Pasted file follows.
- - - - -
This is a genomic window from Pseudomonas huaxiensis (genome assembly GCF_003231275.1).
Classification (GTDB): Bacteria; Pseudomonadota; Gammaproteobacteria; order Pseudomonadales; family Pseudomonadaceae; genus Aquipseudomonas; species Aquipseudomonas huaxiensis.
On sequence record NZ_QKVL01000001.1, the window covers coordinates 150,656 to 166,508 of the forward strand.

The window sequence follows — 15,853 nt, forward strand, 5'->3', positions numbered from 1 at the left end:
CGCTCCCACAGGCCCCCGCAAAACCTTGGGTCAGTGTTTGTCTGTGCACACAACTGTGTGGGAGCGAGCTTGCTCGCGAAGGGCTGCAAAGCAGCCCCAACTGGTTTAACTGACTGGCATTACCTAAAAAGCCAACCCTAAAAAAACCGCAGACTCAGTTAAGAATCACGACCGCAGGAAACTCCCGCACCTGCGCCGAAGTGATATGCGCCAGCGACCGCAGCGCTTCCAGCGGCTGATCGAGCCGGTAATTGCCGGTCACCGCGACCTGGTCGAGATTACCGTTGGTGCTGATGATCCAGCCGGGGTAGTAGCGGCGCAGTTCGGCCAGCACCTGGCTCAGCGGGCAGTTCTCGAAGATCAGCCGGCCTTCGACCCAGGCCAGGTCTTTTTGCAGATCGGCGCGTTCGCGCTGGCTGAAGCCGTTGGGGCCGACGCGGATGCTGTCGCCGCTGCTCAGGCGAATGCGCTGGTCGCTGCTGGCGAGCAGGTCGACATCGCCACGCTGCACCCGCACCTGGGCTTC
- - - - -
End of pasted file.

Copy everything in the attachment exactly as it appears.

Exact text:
This is a genomic window from Pseudomonas huaxiensis (genome assembly GCF_003231275.1).
Classification (GTDB): Bacteria; Pseudomonadota; Gammaproteobacteria; order Pseudomonadales; family Pseudomonadaceae; genus Aquipseudomonas; species Aquipseudomonas huaxiensis.
On sequence record NZ_QKVL01000001.1, the window covers coordinates 150,656 to 166,508 of the forward strand.

The window sequence follows — 15,853 nt, forward strand, 5'->3', positions numbered from 1 at the left end:
CGCTCCCACAGGCCCCCGCAAAACCTTGGGTCAGTGTTTGTCTGTGCACACAACTGTGTGGGAGCGAGCTTGCTCGCGAAGGGCTGCAAAGCAGCCCCAACTGGTTTAACTGACTGGCATTACCTAAAAAGCCAACCCTAAAAAAACCGCAGACTCAGTTAAGAATCACGACCGCAGGAAACTCCCGCACCTGCGCCGAAGTGATATGCGCCAGCGACCGCAGCGCTTCCAGCGGCTGATCGAGCCGGTAATTGCCGGTCACCGCGACCTGGTCGAGATTACCGTTGGTGCTGATGATCCAGCCGGGGTAGTAGCGGCGCAGTTCGGCCAGCACCTGGCTCAGCGGGCAGTTCTCGAAGATCAGCCGGCCTTCGACCCAGGCCAGGTCTTTTTGCAGATCGGCGCGTTCGCGCTGGCTGAAGCCGTTGGGGCCGACGCGGATGCTGTCGCCGCTGCTCAGGCGAATGCGCTGGTCGCTGCTGGCGAGCAGGTCGACATCGCCACGCTGCACCCGCACCTGGGCTTC